|Mr Maxwell, in repose, Bugger, you could loose a Badger in that beard|
How can you not be fascinated by magnetism? It is a mysterious force, indeed. Of course the phenomenon of magnetism is well described and understood, up to a point. In fact we should use the word, 'electromagnetism', as electricity and magnetism are essentially the same and are mediated at the atomic level by the movement of electrons.
The synthesis of our understanding of electromagnetism came about when James Clerk Maxwell, in the 19th century, formulated his famous equations unifying the concepts of electricity and magnetism. But for all our knowledge the fundamental question still remains. What, exactly, is magnetic force? We know that it acts in a vacuum, without a transmitting medium. Is it a wave, or is it streaming particles? Or does it exhibit wave, particle, duality, just like light? The answer seems to be neither. This aspect of magnetism has never been identified. Physicists refer to 'virtual photons' as if this concept has an actual meaning. In truth, it is just a mathematical construct and really a cipher for 'we just don't know'. You could argue that the force of gravity also fits into this category. But not quite. Since Einstein, and his theory of relativity, gravity seems to be readily explained as an artefact of mass distorting space/time.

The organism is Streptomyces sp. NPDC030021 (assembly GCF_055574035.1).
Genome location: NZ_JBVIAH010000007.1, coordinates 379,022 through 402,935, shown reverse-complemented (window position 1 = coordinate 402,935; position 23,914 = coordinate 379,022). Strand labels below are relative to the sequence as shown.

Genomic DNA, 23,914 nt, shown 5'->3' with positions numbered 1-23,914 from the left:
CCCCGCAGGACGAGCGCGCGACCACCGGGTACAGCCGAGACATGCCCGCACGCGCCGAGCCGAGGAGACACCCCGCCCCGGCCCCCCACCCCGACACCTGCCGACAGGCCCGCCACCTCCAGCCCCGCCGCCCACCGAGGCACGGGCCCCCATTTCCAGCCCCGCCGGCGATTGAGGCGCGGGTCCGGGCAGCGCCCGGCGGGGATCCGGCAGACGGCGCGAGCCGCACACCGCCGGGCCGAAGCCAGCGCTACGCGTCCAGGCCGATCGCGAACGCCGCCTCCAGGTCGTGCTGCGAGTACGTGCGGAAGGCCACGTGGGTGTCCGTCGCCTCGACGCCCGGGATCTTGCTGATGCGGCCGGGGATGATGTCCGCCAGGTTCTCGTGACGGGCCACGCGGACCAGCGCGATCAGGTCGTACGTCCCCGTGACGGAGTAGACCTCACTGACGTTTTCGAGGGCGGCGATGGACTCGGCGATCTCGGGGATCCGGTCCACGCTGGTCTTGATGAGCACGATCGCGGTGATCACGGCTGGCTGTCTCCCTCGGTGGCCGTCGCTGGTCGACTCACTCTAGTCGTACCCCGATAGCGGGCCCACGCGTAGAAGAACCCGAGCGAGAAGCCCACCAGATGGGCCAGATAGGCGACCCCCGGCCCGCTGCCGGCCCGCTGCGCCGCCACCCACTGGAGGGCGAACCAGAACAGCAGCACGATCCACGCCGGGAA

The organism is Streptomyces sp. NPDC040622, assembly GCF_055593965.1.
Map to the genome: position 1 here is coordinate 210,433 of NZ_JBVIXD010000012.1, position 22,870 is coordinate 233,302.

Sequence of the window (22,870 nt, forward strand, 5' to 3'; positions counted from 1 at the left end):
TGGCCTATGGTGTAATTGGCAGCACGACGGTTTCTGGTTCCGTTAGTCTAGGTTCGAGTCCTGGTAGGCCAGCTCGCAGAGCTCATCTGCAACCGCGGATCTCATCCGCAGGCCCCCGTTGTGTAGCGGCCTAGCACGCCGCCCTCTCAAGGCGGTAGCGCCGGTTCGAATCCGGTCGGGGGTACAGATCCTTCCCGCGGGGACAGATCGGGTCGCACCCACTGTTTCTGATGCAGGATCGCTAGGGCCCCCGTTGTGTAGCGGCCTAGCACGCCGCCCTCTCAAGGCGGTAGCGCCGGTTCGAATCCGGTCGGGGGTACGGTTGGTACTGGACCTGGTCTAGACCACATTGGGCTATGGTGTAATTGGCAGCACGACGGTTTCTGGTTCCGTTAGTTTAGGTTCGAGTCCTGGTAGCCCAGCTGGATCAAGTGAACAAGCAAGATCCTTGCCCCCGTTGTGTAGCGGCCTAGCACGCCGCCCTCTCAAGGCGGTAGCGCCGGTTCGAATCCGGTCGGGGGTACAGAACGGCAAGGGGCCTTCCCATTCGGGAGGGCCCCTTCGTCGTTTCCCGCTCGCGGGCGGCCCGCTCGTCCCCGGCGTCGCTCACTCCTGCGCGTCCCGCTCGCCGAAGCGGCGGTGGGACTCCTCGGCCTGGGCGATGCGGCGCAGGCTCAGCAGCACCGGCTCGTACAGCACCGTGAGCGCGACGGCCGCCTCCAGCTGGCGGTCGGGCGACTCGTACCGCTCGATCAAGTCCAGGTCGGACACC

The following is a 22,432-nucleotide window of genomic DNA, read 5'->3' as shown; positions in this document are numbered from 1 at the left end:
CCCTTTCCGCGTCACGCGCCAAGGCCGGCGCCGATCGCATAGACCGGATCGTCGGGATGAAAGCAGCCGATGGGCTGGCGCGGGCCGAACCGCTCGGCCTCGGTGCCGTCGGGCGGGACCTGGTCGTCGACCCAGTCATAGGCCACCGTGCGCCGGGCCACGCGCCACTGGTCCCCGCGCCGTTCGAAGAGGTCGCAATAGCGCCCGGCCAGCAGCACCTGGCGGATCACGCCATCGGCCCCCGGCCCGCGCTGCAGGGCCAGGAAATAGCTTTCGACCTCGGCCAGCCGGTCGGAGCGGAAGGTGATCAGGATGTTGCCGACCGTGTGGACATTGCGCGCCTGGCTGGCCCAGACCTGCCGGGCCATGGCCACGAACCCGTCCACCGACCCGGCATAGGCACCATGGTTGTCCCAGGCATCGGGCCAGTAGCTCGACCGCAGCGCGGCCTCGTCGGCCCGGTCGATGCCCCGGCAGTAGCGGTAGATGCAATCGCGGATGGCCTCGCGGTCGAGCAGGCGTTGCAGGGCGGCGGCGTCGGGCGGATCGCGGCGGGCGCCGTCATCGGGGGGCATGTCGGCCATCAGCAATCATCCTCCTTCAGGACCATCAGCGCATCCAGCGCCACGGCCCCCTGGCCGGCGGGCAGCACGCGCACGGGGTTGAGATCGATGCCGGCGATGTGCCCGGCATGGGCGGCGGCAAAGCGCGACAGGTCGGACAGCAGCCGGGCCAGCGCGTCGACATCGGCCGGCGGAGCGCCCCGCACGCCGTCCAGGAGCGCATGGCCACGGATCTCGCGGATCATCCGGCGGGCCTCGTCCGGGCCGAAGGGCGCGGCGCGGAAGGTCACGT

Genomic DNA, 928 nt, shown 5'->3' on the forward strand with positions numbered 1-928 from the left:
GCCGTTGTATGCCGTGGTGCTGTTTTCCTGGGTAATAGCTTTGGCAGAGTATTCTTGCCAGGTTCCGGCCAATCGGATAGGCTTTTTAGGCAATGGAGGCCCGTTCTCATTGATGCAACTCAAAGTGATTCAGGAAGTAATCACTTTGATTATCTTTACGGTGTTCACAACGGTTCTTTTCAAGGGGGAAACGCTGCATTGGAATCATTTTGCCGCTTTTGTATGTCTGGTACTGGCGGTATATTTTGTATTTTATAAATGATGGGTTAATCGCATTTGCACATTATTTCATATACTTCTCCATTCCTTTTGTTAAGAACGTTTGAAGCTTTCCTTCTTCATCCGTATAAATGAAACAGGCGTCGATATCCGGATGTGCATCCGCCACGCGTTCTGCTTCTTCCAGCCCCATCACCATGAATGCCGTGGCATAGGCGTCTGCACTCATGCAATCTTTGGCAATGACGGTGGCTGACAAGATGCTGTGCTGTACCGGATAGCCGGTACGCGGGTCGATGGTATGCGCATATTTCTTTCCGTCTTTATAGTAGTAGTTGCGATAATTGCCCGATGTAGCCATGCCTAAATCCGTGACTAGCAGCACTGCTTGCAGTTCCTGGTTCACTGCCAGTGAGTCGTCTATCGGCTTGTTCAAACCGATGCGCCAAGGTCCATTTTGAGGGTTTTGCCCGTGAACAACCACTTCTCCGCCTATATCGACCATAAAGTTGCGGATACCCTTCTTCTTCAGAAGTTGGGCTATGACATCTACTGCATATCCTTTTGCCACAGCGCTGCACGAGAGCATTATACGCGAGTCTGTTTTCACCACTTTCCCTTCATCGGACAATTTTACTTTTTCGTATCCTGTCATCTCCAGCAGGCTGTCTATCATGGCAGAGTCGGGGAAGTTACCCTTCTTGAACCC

Magnetism puzzles scientists, and lay people alike, and is unavailable to rational description. And yet it is a readily observable, every day phenomenon. There are some physicists who venture into quasi-multidimensional realms in a desperate attempt to provide an explanation. But trying to describe the rational with the irrational is an exercise in scientific futility.